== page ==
Do abortion rights imply "heroin rights"?

Many proponents of abortion rights believe sentiments to the effect that a woman’s body is her own and thus she, and only she, has the right to choose, or not to choose, to have an abortion. FWIW, I stand solidly behind this line of reasoning.

That said, it seems to me that the same logic applies to things like a woman’s right to take whatever drug (legal or not) she wishes, to prostitute herself, to gamble, etc. Yet, and correct me if I’m wrong about this, one ‘never’ hears women’s abortion rights activists/proponents making statements to the effect of, “a woman’s body is her own and thus she has the right to smoke grass, snort coke (or whatever)”.

Now, I am not suggesting that all women, or even many women, want to exercise their rights to smoke dope or gamble. What I am saying is that anyone who subscribes to the syllogism that “a woman’s body is her own and thus . . . she has the right to choose to have an abortion”, would be a hypocrite not to support those women who do wish to smoke dope, gamble, etc. As a non-hypocrite, I would support such women. And men.

Do you agree?

abortion is a medical decision - it does not equate to a decision to do an ‘agreed upon illegal thing’.

That being said - I do think that many of our nanny laws go a step to far - but to equate abortion with heroin use is disingenuous at best, even if your overall point is about ‘freedom to choose more’.

First off, yes, I agree, and I think most or all of those things should be legal for competent, free adults to engage in.

I can see counterarguments that apply to drugs and prostitution, in that those things may have wider societal effects, whereas abortion, in my opinion, does not. So, one may plausibly argue that drugs cause lower productivity, invite gang activity, crime, or other societal effects, so they should be banned, whereas abortion does not and should not be banned. That is, society has an interest in regulating or banning activities that hurt society as a whole and that may trump personal bodily rights, so it may not be hypocritical to ban those while supporting abortion rights.

Of course, abortion opponents might say that permitting abortion rots society in profound ways. I would disagree, mind you. Again, I go back to the syllogism above - you either believe it or you don’t. And, if you do, you allow drug use etc.

From a purely libertarian standpoint, I would agree with you.

However, there is more than just “your body” at work in situations like these. Heroin and similar “hard drugs” have a very high addiction feed need. So high that your concept of “Acceptable” distorts to allow as acceptable anything that gets you the next fix. So, robbing/mugging/breaking & entering all become avenues to your next fix and are also problems for other people. This is why it should be outlawed.

Following the same concept:, allowing abortions until a certain point of development is ok, and past that it affects “another person”.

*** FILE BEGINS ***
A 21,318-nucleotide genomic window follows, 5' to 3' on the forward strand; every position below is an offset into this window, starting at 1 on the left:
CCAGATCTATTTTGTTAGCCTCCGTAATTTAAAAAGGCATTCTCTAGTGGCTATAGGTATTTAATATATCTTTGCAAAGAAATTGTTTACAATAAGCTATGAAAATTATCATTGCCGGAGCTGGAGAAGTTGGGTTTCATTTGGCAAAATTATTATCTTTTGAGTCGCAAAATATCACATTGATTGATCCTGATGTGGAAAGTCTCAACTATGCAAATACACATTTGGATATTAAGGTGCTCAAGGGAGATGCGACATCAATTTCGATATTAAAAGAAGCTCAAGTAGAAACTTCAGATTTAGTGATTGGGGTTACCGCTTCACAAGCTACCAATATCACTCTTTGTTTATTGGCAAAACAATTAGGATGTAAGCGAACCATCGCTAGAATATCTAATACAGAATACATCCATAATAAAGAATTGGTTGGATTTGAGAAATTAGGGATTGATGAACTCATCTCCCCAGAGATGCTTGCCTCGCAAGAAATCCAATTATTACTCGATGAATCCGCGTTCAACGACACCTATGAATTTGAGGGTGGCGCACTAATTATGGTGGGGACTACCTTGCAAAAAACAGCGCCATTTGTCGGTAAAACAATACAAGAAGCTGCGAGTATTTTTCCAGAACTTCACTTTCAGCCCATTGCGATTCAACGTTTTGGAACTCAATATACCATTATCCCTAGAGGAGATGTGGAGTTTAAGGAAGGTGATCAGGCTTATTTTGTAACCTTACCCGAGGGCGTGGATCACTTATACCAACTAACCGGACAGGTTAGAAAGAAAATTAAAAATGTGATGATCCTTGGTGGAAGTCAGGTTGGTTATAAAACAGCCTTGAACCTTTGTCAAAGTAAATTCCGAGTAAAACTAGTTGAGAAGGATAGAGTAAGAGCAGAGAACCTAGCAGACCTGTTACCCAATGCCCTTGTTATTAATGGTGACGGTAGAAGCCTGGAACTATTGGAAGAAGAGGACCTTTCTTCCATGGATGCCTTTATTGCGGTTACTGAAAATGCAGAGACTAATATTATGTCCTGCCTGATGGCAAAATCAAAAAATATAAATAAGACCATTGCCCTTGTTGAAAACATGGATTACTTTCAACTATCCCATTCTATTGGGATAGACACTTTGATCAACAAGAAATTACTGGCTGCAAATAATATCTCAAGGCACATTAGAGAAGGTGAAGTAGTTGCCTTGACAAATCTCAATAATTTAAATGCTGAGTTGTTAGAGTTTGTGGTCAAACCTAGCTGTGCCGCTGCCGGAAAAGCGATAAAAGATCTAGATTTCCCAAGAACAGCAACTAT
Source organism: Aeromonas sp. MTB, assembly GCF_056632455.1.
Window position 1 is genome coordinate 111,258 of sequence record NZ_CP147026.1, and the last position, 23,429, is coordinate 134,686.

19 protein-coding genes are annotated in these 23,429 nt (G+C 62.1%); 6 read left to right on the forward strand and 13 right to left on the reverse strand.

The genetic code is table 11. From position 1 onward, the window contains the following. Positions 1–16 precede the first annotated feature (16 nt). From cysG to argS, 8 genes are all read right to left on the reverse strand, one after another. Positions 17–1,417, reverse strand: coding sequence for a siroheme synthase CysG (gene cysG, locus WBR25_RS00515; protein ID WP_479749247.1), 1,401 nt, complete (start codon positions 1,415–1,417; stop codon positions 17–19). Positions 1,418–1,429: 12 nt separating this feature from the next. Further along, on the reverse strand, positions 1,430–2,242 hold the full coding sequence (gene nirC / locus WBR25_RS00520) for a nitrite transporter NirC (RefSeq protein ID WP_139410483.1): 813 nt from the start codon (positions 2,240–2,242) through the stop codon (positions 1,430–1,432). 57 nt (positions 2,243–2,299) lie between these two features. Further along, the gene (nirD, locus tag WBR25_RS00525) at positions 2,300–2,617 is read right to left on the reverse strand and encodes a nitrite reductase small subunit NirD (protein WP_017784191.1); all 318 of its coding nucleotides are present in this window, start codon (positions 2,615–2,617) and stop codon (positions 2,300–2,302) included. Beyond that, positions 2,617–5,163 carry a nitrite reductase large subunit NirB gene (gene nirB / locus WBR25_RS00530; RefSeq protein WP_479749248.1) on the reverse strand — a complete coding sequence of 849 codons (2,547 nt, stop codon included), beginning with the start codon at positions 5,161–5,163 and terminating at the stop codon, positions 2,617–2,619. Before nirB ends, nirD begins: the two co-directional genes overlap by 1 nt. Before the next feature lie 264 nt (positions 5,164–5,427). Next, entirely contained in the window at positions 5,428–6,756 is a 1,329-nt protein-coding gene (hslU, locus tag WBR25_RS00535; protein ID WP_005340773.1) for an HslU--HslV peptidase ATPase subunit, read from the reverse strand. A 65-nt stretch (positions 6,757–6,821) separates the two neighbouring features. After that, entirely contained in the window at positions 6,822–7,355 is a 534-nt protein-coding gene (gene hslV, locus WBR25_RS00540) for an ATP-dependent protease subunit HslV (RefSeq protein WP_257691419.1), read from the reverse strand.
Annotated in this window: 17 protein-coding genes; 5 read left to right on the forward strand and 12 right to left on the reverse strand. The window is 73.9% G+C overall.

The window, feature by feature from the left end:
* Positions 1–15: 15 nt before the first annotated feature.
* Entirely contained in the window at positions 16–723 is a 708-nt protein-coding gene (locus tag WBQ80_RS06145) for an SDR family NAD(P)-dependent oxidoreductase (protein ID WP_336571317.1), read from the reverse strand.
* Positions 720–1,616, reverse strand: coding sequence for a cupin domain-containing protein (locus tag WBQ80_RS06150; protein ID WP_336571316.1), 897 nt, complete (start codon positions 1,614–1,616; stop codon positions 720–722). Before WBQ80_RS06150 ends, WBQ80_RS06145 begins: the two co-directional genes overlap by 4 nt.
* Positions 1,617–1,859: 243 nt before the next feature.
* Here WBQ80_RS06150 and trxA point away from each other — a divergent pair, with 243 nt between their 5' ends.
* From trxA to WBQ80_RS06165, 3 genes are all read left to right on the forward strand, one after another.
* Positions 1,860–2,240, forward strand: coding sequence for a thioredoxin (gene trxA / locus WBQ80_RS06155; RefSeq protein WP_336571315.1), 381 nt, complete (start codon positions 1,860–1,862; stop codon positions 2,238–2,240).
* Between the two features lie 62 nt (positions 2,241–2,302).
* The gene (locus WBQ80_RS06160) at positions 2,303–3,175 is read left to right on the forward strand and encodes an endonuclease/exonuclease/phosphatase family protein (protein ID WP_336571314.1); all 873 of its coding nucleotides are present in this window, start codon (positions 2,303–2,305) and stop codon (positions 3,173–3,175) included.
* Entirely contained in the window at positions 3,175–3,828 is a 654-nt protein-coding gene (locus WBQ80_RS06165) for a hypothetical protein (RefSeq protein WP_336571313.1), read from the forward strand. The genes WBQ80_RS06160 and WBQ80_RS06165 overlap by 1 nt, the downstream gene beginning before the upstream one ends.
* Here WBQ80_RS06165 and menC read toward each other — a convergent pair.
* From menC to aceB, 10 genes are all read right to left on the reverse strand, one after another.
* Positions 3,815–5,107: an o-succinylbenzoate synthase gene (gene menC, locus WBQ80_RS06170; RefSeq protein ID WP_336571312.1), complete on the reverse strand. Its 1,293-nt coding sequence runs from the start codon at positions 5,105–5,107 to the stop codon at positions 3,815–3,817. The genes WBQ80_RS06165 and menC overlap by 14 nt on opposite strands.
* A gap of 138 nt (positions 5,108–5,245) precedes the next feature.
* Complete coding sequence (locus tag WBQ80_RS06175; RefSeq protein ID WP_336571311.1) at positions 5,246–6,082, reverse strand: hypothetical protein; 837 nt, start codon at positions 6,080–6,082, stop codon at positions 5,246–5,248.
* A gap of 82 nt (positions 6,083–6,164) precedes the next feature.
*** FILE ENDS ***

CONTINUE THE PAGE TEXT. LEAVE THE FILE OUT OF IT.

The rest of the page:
Prostitution should be legalized, but regulated to prevent the spread of VD/STD/STI/Current Favored Name.

Depends on the person’s rationale for that stance. If it’s that people own their bodies and the state has no claim what a person does with their body, then advocating for drug use and prostitution to be illegal is hypocritical.

If the rationale is that the state can only regulate uses of your body that have a harmful effect on society at large, and that abortion has no such negative effect, but drug use and prostitution do, then they could hold that stance without hypocrisy.

I think that is a forever impossible goal - abortion foes can claim, and do claim, that permitting abortions leads to a decline in societal morals, an undervaluing of human life, etc. ISTM that the only unassailable position is to limit restriction of the individual only when direct harm is demonstrable to others.

The argument specific to abortion rights (for me, at least) is this: anyone (adult of sound mind, etc) has the right to expel anything or anyone from their body that they don’t want inside, for any reason, and at any time. I don’t see how drugs or even prostitution would follow from this, though I’ll note that I think prostitution and drug use should be decriminalized.

That’s a different question, though. You asked if someone could advocate for legal abortion on the basis of a woman’s rights over her own body, while also forbidding drug use, prostitution, and gambling, without being hypocritical/dissonant. The answer is ‘yes’.

Whether that stance is persuasive to pro-lifers is irrevelant to whether it is internally consistent.

Well, I think it’s easy to believe that abortion has no broader societal effects and therefore shouldn’t be banned, but drug use and prostitution does and should be banned.

For example, it can be easily argued (IMO) that, while prostitution in some ideal form is fine, the reality is that many women end up effectively slaves in that role, and it spreads STDs, and it could break up families. Whereas, an abortion can be a quiet matter between a woman and her doctor.

So, I don’t see the automatic hypocrisy of being for abortion rights but against legalized drugs. The libertarian argument for abortion rights isn’t the only possible argument. If one sees an abortion as just another medical procedure, rather than a woman’s right to bodily autonomy trumping any rights the fetus may have, then you can be for the medical procedure without any comment whatsoever on drugs, prostitution, etc.